I love the stark realism the words of this title bring to mind. It comes from a phrase in “Seeds of Contemplation” by Thomas Merton: “As long as we are on earth, the love that unites us will bring us suffering by our very contact with one another, because this love is a resetting of a body of broken bones. Even saints cannot live with saints on this earth without some anguish, without some pain at the differences that come between them.”
This spiritual image affords us a super power. We have a potential to have x-ray vision. We can look at other human beings and see the broken bones concealed inside their flesh. They too can see the cracked and fractured bones in our body. One can’t live in this fallen world and not carry inside us a broken nature. Surely, we try to conceal it from the world with all manner of disguises, but it is not hidden for long.
One of my favorite painters is Michelangelo Caravaggio. He lived and painted in the late Renaissance period and is considered the first artist to bring realism to painting. He was a wild man; some even considered him mentally ill. Who knows? He captured a dramatic truth in his paintings that, when viewed, can bore through your soul much like his frequent use of a shaft of light onto the principal subject made more poignant by the vale of blackness around it. Whether Caravaggio fully understood what he was doing or not, so many of the subjects in his paintings are captured in a moment of brokenness. He never sketched before painting. The final version just poured out of him straight onto the canvas in a burst of impetuous fire.
Merton’s “body of broken bones” and Caravaggio’s painting of “The Seven Acts of Mercy” (one of his last paintings) are beautiful reminders of who we are as human beings and how we have opportunities to “reset one another’s bones” in love to paraphrase Merton. All of the images crammed into this painting are the artist’s reflection of Jesus’ admonition in the gospel of Matthew of how we might show mercy to someone: (1 & 2) a woman visits an imprisoned man and gives him milk from her breast; 3) a pilgrim asks for shelter; 4) a saint gives half his robe to a naked beggar; 5) a saint comforts a beggar; 6) Samson drinks from the jawbone of an ass; and 7) two men honor the dead with a respectful burial (the seventh act of mercy was added to this list in the Middle Ages).
All of us should be using our “super power” to see one another’s broken bones, and then pouring ourselves into acts of mercy like Caravaggio poured himself into his paintings. His vision and unbridled passion went straight onto the canvass. So in this painting, Caravaggio had a vision of the brokenness of humanity and re-imagined it through acts of mercy. He had his vision and applied the paint to make it real. It was not real until the brush spread the paint and shaped the images. Our mercy should come without hesitation, without thinking too much about the cost or consequences (sometimes it may be costly, or at the very least, inconvenient). Caravaggio set about staging his models and then brushing the startling images onto the canvass without sketches. It was his mysterious second-nature at work. For most of us acts of mercy are not second-nature. They require developing our x-ray vision, and then an act of will to respond with mercy whenever a human need gives us the opportunity.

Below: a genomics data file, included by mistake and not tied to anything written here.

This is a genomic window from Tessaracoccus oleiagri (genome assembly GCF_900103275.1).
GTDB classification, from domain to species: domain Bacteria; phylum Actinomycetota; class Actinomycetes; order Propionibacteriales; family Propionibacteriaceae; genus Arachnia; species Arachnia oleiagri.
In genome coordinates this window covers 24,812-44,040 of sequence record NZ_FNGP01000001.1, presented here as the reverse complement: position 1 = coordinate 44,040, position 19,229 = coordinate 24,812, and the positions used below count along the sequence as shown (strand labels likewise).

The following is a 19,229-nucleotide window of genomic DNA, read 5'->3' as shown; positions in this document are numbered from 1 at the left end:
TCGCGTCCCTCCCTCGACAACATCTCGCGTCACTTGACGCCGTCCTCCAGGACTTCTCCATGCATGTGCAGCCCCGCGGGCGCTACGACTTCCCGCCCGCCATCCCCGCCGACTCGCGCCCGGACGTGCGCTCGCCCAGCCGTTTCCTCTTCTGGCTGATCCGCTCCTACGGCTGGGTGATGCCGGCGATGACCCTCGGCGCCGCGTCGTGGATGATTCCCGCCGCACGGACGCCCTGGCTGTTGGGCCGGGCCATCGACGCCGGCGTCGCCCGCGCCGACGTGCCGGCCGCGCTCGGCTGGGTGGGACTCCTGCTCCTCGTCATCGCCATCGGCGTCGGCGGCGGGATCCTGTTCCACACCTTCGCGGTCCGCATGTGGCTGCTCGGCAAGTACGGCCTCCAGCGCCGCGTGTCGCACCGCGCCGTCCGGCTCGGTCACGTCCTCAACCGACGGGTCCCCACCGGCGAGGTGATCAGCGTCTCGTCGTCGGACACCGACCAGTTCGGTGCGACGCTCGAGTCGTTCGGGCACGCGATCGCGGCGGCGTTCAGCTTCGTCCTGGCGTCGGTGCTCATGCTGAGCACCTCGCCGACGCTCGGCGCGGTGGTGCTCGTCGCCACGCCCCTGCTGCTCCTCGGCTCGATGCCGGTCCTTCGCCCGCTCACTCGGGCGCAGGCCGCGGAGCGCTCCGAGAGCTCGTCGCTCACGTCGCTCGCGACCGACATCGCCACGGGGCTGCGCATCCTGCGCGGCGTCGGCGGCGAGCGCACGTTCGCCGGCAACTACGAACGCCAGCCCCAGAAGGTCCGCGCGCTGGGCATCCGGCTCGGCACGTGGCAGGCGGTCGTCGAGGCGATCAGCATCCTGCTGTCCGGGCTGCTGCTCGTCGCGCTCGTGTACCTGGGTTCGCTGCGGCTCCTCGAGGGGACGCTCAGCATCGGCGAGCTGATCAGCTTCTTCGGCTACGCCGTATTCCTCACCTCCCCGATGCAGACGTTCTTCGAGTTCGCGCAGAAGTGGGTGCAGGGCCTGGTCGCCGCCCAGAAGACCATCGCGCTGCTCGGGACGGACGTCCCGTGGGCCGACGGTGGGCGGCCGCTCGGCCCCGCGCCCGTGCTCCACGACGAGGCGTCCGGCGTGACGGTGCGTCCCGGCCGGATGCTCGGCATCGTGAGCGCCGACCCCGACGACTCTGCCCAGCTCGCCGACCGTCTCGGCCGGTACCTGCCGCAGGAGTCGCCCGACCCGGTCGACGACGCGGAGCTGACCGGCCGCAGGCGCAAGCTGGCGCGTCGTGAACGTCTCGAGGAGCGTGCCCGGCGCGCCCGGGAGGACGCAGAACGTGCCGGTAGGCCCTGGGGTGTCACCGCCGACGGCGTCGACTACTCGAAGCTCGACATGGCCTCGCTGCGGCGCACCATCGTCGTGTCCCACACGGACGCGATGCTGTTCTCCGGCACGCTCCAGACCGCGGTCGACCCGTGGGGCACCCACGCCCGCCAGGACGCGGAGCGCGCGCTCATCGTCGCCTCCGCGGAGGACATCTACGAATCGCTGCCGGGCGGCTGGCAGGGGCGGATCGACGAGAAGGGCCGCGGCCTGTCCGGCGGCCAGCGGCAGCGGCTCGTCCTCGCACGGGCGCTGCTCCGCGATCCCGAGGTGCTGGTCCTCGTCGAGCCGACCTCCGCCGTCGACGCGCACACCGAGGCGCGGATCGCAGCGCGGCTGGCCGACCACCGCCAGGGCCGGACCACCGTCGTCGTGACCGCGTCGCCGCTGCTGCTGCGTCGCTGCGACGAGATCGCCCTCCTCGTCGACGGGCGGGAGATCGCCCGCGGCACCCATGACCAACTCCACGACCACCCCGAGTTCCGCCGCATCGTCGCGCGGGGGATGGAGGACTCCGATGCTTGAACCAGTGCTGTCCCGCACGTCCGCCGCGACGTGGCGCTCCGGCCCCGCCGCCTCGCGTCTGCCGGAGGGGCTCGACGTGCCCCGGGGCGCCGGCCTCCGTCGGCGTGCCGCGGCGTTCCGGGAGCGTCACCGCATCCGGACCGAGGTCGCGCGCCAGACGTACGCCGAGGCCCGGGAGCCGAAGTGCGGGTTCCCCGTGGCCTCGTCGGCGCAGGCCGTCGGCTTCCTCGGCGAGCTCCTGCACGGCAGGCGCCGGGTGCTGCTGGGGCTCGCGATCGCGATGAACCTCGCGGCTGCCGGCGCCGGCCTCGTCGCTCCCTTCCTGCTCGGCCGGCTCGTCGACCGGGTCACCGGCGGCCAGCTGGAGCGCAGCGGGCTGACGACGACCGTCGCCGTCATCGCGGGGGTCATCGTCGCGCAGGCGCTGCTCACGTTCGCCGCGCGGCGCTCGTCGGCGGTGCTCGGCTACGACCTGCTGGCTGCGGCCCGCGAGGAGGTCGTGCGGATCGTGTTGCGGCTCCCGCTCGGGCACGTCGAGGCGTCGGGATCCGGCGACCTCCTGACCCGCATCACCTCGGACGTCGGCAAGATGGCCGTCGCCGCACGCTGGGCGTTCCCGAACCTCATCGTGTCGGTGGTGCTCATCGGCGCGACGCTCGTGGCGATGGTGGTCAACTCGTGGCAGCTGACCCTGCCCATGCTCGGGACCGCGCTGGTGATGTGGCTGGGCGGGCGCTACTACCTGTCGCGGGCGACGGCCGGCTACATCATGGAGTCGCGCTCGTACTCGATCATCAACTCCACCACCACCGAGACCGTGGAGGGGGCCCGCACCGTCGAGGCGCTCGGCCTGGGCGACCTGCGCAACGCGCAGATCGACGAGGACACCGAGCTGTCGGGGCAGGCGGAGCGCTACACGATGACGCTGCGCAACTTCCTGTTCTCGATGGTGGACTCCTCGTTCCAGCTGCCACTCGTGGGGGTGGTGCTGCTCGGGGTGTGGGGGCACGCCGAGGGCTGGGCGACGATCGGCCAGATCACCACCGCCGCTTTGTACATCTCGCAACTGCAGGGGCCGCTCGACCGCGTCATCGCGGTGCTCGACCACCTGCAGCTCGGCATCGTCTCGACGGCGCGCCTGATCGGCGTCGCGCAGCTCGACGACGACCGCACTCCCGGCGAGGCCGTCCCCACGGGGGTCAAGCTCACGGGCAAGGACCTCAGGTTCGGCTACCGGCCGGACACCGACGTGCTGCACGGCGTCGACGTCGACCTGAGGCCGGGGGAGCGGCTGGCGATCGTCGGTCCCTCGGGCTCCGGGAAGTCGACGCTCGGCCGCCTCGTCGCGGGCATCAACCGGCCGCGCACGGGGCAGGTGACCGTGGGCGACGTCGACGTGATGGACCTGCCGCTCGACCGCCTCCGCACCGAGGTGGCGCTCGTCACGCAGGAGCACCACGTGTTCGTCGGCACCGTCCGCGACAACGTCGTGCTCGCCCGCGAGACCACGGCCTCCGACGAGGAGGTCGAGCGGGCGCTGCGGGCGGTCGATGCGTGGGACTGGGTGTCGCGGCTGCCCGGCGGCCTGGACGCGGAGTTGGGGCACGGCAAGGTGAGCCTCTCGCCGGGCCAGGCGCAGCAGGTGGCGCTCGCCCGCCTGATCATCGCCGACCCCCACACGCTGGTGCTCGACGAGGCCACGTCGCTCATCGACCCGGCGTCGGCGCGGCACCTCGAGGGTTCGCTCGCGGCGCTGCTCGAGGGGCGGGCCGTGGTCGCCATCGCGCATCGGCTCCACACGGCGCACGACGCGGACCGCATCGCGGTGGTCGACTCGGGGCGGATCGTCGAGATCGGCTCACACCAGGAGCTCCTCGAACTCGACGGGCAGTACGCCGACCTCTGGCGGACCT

We should be clear-eyed and clear-headed about our acts of mercy. They will require something of us, from us. They can be burdensome. They can even be traumatic. Each act will be permanently etched onto our hearts and minds; the more burdensome the act, the heavier the weight of impression onto our souls and the deeper the memory. But our acts of mercy today get handed down to the next generation, and when the next generation sees such actions, they tend to repeat them. These acts of mercy toward others make the best stories…eternal stories. It reveals the best of human connection. It leaves behind the best historical records. It is an act of transference and ritual that can engage the imagination without it being a sentimental response for one’s self-satisfaction. If self-satisfaction is the sole value of your act of mercy, then don’t bother. Just mail in a Hallmark Card.
I recently came across this Flannery O’Connor quote: “The truth does not change according to our ability to stomach it emotionally. A higher paradox confounds emotion as well as reason and there are long periods in the lives of all of us when the truth as revealed by faith is hideous, emotionally disturbing, down-right repulsive…witness the dark night of the soul in individual saints. Right now the whole world seems to be going through a dark night of the soul.” She wrote this some fifty plus years ago. Imagine her reaction to the “dark night” of our world today.
But before we point an accusing finger to the culprits of the present chaos in our world and its collective disregard of truth, we must recognize our own dark hearts and the lies we choose to embrace. Truth may be lying on the ground in a pool of blood but it is still breathing and it is still truth. Just because we might choose to exchange the truth for a lie and attach our personal biases to that lie, does not mean that truth is dead. It does not even mean that the truth is dead in one’s own heart. The faint pulse of eternal truth still beats deep down inside. We must have ears to hear and eyes to see truth. If indeed “the whole world seems to be going through a dark night of the soul,” then what better time to bring the true light into our world by the transforming acts of mercy? Let it be born from an extravagant love, a creative, unconditional love, a foolish love, that can’t be explained but can be quantified. It is that type of mercy God has offered for our broken bones.
Cover Art: Sette opera di Misericordia; Caravaggio; 1607